The captain was indicted on a new charge of burning a boat that killed 34 people off Southern California.

The captain of a California dive boat that caught fire in 2019, killing 34 people on board, was indicted Tuesday of a new count of negligence in the disaster.

Jerry Nehl Boylan, 68, was indicted by a grand jury on charges of ship officer’s misconduct or negligence, the U.S. Attorney’s Office in Los Angeles said.

The new indictment comes a month after a judge dismissed a previous indictment because it was not based on gross negligence in the indictment document.

The case was dismissed without prejudice, which means it could be dismissed again, according to court records. The new indictment pleads gross negligence.

Federal public defenders named Boylan’s representatives did not immediately respond to a request for comment on Tuesday evening.

The charge carries a maximum of 10 years in prison, the US Attorney’s Office said.

Prosecutors say Boylan did not have night surveillance and did not attempt to fight the fire, among other missteps. The fire broke out in the early morning of September 2 when the ship was anchored off the island of Santa Cruz.

Tuesday’s prosecution also alleged that Boylan was the first to abandon ship and cites “his inability to carry out life-saving or fire-fighting activities of any kind at the time of the fire.”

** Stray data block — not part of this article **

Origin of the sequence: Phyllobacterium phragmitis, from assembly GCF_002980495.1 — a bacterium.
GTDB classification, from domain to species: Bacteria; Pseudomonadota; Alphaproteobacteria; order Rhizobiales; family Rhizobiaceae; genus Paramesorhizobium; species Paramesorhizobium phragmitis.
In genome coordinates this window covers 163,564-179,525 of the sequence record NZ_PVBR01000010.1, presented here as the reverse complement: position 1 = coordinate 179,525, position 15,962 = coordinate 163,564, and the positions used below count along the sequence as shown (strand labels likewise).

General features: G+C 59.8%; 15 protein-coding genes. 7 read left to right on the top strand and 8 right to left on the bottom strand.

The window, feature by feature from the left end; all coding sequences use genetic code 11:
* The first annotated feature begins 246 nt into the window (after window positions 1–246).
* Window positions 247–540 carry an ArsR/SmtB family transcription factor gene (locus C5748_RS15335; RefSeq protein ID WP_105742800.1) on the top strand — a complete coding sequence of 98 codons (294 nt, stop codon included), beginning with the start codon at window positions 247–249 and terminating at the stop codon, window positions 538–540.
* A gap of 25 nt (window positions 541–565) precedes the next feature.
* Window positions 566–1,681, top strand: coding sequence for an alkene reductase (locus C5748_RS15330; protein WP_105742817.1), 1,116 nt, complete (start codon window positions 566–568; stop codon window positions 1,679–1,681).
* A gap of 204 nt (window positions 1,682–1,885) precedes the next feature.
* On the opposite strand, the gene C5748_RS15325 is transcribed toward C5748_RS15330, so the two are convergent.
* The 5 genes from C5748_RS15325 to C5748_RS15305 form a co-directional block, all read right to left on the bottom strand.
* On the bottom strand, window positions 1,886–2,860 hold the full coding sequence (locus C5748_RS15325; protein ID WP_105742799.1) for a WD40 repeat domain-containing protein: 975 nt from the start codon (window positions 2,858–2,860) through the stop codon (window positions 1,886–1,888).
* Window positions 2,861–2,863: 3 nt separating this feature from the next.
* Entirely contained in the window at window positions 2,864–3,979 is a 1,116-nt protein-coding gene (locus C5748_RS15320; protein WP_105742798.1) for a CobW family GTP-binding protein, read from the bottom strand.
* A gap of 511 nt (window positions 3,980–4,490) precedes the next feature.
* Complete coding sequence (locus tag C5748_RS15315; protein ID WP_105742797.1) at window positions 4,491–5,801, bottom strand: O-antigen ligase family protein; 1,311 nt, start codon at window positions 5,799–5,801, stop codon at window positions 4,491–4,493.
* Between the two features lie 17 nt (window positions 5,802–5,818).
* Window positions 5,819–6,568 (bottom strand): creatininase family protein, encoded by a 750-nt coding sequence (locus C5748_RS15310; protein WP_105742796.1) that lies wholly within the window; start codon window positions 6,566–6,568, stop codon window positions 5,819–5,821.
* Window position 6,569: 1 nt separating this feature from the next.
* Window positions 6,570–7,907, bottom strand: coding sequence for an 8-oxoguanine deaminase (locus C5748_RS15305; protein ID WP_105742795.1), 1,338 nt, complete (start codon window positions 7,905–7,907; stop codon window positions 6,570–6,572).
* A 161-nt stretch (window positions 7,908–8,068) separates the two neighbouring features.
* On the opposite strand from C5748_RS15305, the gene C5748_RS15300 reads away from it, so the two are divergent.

Boylan’s defense attorneys have claimed in previous documents that Boylan made a distress call but was overcome by smoking and jumped into the water. He swam in the back, but the deckhouse and passenger escape “were completely engulfed,” they said.

Thirty-three passengers and one crew member died. They were sleeping below deck when the fire broke out, officials said. Boylan and four other crew members survived.

Federal investigators never determined the cause of the fire because the boat burned and sank.

But the National Transportation Safety Board blamed the owner and operator of the Conception for the lack of supervision and said the lack of a traveling patrol allowed the fire to grow and caused so many deaths.

The NTSB also blamed the Coast Guard for failing to enforce itinerant patrols and said the Coast Guard must verify that ship operators are carrying out patrols as required.

All 34 people died from smoke inhalation, the NTSB said. There were two exits from the docking area, and both “led to the closed area filled with fire and smoke above,” he said.

Boylan was initially indicted in December 2020 on 34 counts of what the prosecution called “sailor manslaughter,” a term sometimes used to refer to misconduct or negligence in the ship’s officers’ charter.

But in July, prosecutors filed a replacement indictment that accused a tally that covered the deaths of all 34 people, according to court documents.

When US District Judge George H. Wu dismissed the charge in September, he did so after Boylan’s attorneys said a gross negligence charge was a mandatory element of the crime. Wu wrote that he found the argument compelling.

After the fire, Congress in 2020 required the Coast Guard to adopt NTSB regulations as part of a federal law that dealt in part with funding authorization, according to the transportation agency.

The Coast Guard announced new safety rules in January, the Associated Press reported at the time.

The Associated Press And Diana Dasrath contributed.

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